Join Jill Griffin for an in-depth discussion in this video Getting honest feedback, part of Building Customer Loyalty.
- One of my best teachers on getting honest customer feedback is Granite Rock co-CEO Bruce Woolpert. Granite Rock quarries granite, and was founded by family members 12 decades ago. Shortly after coming aboard the company, Bruce launched a customer value listening tour. But learning how to solicit that information turned into a lesson all its own. Bruce and his team went out and asked customers, some of them who had been doing business with them for 75 years or more, please tell us what we're not doing well.
They found that customers were very reluctant to say something, customers start talking about the weather, kids, trying to change the subject. But Bruce learned two ways to cope, stay seated and stay on the subject. He taught me this, it becomes uncomfortable, you want to get up, but it's when the uncomfortable level reaches a peak that the customer says, "There is one thing I'd like to tell you." And that's the moment of honesty because the customer's basically telling you, "I'm gonna tell you the truth about this first thing "your company could do better.
"And if you take that successfully, then I'll tell you number two, three and four." Bruce learned to sit quietly, keep his mouth closed and listen very carefully. Another great teacher on how to get honest feedback is John Chambers, CEO of Cisco Systems, the maker of hardware and software for global networks. John spends 40 percent of his time with customers. He focuses particularly on customers who are unhappy, and in some state of attrition, to understand how Cisco isn't measuring up and in what direction the customer's headed.
John gives his private number to customers, and urges them to call if they have problems. Every evening, he reviews the day's results for 15 to 20 critical accounts, among Cisco's 100,000 global customers. Accounts that have been flagged as at-risk, and requiring C-suite attention. John and Bruce have learned that the customers' definition of value is always changing, and as leaders, they need to get more of the feedback directly to understand the strategy changes they need for the future.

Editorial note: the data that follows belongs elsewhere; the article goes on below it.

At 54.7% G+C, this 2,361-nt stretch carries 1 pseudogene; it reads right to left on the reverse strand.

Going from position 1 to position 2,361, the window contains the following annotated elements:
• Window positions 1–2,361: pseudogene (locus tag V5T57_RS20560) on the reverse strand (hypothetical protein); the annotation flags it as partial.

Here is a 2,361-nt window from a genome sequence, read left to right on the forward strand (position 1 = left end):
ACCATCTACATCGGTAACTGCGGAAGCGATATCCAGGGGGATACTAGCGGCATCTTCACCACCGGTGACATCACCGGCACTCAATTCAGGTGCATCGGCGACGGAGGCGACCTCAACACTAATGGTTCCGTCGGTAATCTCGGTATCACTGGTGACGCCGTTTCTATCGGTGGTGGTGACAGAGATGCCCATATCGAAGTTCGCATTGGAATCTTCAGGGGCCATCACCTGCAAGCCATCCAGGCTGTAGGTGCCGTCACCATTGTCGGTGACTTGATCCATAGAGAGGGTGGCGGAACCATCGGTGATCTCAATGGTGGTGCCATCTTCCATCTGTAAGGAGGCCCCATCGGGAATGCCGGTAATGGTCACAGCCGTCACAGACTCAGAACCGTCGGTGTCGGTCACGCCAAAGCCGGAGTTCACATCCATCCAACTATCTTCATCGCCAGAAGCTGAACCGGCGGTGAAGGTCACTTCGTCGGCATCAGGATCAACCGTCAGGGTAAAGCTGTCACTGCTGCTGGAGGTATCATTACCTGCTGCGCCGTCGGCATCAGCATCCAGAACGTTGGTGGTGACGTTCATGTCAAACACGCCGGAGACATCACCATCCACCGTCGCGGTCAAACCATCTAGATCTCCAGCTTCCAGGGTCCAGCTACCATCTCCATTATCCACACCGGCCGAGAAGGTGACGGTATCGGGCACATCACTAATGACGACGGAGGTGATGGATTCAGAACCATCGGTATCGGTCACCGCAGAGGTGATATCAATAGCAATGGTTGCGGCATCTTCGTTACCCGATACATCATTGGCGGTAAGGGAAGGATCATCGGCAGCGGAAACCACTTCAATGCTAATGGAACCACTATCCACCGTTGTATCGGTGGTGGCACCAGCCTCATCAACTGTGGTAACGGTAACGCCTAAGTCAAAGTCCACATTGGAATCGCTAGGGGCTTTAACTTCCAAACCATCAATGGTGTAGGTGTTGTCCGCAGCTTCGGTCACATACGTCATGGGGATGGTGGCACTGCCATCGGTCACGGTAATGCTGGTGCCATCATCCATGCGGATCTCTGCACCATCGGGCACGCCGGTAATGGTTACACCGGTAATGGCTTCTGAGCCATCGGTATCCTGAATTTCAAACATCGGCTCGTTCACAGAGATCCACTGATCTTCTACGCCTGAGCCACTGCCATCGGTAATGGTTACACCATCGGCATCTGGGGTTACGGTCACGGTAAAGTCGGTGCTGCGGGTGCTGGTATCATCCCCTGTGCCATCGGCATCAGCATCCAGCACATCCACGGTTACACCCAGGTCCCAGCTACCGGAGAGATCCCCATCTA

And make no mistake about it, it takes a courageous leader to say, "The thing that has carried us this far "is no longer going to be enough." You can never go wrong investing time talking directly with high value customers. But you can't be everywhere, and often you need to depend on front-line staff to query customers. And you've got to make that query count. A number of years ago, I was conducting a series of seminars for Call Center team in Orlando, and made four trips there in five weeks.
The Winsotts hotel across from Sea World was close to the call center offices, so that's where I stayed. Each time, upon checkout, the front desk attendant asked me, what I now call, the platinum question. "What's one thing we could have "done better to improve your stay?" To this day, I marvel at the wisdom of that question and the goodwill it invokes. Here's two reasons I find it superlative.
First, it's an open-ended question, not simply yes or no. The more common question asked in these circumstances is, "Was everything okay?" It's a bad question because it shuts down feedback, and queues the customer to move along. Instead, the better question really is, "What's one thing we could have "done better to improve your stay?" It's constructed with the assumption that there's always room for improvement, and we want the customer's insight on how to improve.
This question has heart, it says you care. Ask the platinum question every chance you get. Make sure your front-liners are capturing the information and getting it to you. You want to analyze the feedback. Are you hearing some of the same things again and again? If so, start there, figure out the root causes and fix them. And reach out to those customers, let them know the actions you're taking on their feedback.
They'll appreciate knowing you've listened, and taken action, and you'll likely be the first business that's ever closed the loop with them. And you know what? That's what loyalty making looks like.